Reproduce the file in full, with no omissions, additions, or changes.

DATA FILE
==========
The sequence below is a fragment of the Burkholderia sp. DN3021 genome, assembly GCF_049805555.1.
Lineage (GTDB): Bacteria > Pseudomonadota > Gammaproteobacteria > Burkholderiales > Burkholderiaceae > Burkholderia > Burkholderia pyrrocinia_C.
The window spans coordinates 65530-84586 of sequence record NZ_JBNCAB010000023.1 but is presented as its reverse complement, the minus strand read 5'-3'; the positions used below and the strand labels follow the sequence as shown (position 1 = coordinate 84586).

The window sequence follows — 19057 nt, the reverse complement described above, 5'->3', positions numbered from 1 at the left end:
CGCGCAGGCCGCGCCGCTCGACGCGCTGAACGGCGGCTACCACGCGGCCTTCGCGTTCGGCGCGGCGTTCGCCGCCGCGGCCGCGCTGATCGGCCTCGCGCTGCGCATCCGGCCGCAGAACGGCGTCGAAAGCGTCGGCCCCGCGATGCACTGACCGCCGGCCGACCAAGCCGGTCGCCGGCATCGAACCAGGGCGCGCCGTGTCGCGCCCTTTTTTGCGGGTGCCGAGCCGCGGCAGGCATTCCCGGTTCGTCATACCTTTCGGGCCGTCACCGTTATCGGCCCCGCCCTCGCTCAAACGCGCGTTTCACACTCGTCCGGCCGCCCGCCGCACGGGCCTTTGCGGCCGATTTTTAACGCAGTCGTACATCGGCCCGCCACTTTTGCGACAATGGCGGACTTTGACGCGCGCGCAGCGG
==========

The sequence below is a fragment of the Burkholderia sp. DN3021 genome, assembly GCF_049805555.1.
Lineage (GTDB): Bacteria > Pseudomonadota > Gammaproteobacteria > Burkholderiales > Burkholderiaceae > Burkholderia > Burkholderia pyrrocinia_C.
The window spans coordinates 65530-84586 of sequence record NZ_JBNCAB010000023.1 but is presented as its reverse complement, the minus strand read 5'-3'; the positions used below and the strand labels follow the sequence as shown (position 1 = coordinate 84586).

The window sequence follows — 19057 nt, the reverse complement described above, 5'->3', positions numbered from 1 at the left end:
CGCGCAGGCCGCGCCGCTCGACGCGCTGAACGGCGGCTACCACGCGGCCTTCGCGTTCGGCGCGGCGTTCGCCGCCGCGGCCGCGCTGATCGGCCTCGCGCTGCGCATCCGGCCGCAGAACGGCGTCGAAAGCGTCGGCCCCGCGATGCACTGACCGCCGGCCGACCAAGCCGGTCGCCGGCATCGAACCAGGGCGCGCCGTGTCGCGCCCTTTTTTGCGGGTGCCGAGCCGCGGCAGGCATTCCCGGTTCGTCATACCTTTCGGGCCGTCACCGTTATCGGCCCCGCCCTCGCTCAAACGCGCGTTTCACACTCGTCCGGCCGCCCGCCGCACGGGCCTTTGCGGCCGATTTTTAACGCAGTCGTACATCGGCCCGCCACTTTTGCGACAATGGCGGACTTTGACGCGCGCGCAGCGG